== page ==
Aristocratic for the People: R.E.M. Collapse in the Now

Warner Bros. 2011

In the early 1980’s, R.E.M. practically invented indie rock. In a time in which what was heard on the radio chocked up to soulless, metal-hair-brained schlock or limp, tepid balladry, R.E.M’s paranoiac brand of guitar pop offered a much needed shot of adrenaline into the arm of a tired and aimless music industry.

Now it’s 2011, and R.E.M. is just another part of OUR tired and aimless music industry.

It’s not like any of us should be surprised – it happens to the best of every type of person. People start out young, vibrant, and eager to change their surroundings; eventually, they end up old, jaded, and longing for the way things were. There is a way to age gracefully, however, and R.E.M. certainly missed the meeting on that one. Considering they rejected a Geffen deal back in their heyday based on the label’s treatment of Neil Young, one of their all-time heroes, one would think R.E.M. would have learned a thing or two from Young concerning growing old in the limelight. One of his first lessons would most likely be that old people can never be cool, so as you grow older, don’t even try to be. R.E.M. simply cannot grasp this, and are still hanging on with all their might to every last shred of fading hip that perhaps has managed to collect like dust on their old clothes or LP’s.

In fact, it seems those old clothes or LP’s might have caused the band to lapse into a complete time warp to a time in which new album releases were advertised on television. Their new album Collapse Into Now, $25 on vinyl, comes with no download card, but at least they gave us an accompanying television commercial. Let me back up a bit – NO download card in the record. Really? These days, that is heresy. And a TV commercial? That’s just not done AT ALL anymore. Who had the last one of those? Chris Gaines?

But honestly, I don’t know whether to spit in the face of this behemoth veteran band and their evil label, or to give them a knowing wink and a nudge. It is terrible to refuse people who pay $25 for your record a simple and free way to put the album on their digital accoutrements, but in this day and age of rampant internet piracy, it could almost be viewed as the enabling mother and father deciding they have had enough of the behavior of their child and, in true Intervention fashion, simply cutting off all support in hopes they will get the message. But really, I think it’s a marketing strategy aimed at R.E.M.’s core fan base, made up of mainly 35-50 year olds who may be a touch more ignorant than younger folks as to how music actually works these days. Many of these people may not even know about download cards…but then again, they probably wouldn’t be buying new vinyl either. Maybe some of them would, but those who don’t will just get the CD, and that’s OK, cuz they probably wouldn’t be sharing it online or anything. They may not ever take it out of their home stereo.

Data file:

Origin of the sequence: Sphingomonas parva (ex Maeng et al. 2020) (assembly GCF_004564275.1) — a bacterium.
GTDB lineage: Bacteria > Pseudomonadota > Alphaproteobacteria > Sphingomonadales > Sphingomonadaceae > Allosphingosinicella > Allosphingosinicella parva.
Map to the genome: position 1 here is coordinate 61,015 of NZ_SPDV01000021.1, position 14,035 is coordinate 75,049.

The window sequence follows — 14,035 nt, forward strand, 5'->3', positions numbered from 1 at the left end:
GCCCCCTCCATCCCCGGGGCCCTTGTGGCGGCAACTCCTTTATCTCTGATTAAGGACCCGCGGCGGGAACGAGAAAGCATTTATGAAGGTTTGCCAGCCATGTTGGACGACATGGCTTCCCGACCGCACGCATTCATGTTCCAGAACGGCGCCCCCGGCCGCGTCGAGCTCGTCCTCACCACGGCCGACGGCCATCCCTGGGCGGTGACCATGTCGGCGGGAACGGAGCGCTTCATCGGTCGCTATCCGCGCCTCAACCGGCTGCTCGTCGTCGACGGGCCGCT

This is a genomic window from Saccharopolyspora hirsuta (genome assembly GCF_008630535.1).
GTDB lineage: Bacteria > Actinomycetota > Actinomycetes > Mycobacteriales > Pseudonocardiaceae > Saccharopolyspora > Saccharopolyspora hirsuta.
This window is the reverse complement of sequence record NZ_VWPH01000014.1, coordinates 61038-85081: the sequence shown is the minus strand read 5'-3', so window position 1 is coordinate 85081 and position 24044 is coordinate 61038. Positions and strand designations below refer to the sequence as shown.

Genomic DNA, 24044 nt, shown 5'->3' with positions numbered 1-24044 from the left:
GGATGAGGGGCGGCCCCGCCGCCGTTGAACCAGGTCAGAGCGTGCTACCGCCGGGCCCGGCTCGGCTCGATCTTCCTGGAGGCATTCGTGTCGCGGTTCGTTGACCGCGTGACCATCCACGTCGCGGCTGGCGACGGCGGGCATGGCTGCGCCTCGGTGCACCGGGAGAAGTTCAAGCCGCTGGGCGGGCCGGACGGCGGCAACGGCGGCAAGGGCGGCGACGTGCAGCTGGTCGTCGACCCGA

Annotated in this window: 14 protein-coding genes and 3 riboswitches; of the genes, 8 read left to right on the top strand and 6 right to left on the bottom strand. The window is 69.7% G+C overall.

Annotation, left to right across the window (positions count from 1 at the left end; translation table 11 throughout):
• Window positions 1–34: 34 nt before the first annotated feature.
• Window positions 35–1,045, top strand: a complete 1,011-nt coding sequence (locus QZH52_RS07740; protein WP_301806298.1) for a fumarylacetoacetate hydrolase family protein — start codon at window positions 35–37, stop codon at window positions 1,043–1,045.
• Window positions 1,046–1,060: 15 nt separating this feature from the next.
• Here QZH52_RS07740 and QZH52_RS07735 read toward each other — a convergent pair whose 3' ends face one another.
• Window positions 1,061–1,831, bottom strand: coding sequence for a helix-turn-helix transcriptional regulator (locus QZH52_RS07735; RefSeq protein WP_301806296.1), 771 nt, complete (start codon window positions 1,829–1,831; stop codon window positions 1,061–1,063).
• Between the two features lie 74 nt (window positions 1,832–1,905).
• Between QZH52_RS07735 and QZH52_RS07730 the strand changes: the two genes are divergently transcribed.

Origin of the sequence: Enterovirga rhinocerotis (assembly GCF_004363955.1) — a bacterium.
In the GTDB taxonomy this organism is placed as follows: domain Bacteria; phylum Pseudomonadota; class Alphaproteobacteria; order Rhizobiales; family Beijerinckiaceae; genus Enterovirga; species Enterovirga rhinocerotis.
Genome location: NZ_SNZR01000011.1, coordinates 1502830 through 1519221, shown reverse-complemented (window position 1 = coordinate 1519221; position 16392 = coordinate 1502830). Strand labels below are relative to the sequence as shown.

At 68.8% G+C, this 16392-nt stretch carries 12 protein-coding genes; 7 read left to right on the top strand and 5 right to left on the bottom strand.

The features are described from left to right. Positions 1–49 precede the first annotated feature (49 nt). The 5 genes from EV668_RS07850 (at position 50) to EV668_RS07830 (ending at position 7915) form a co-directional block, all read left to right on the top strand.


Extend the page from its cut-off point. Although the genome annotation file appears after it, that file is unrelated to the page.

If all this stuff sounds terrible, it’s not meant that way. It’s meant to be realistic, and analytical. Most importantly, it’s meant to point out R.E.M.’s version of “keeping it old school”, which involves old school “tough love” mass music marketing. In the sense of the album itself, it sounds like old school R.E.M., but more like a band trying really hard to make songs that sound like old school R.E.M – well, major label old school R.E.M. Granted, this doesn’t always end up bad, and in fact, the album isn’t horrible. It just seems very paint-by-numbers, and often ends up feeling like it is of no consequence – a little old trick from Green here, a little “Ignoreland” Stipe-ian sass there, peppered with plenty of “Losing My Religion” and “You are the Everything” style mandolin from Peter Buck, and no one is harmed in the process. But, no one is blown away either. It’s a formula that has been proven to succeed, but in no way is it innovative or forward-thinking. That would be fine and all, but the one time the band actually tries to do something different manifests itself in the form of spoken-word album closer “Blue”, which may very well be the worst song the band has laid to tape in its storied career. But overall, Collapse should be successful in the act of quenching the thirst of the much-devoted R.E.M. fan, of which there are still plenty – and with the help of this blast-from-the-past ad campaign, these same fans will likely be joining in the time warp.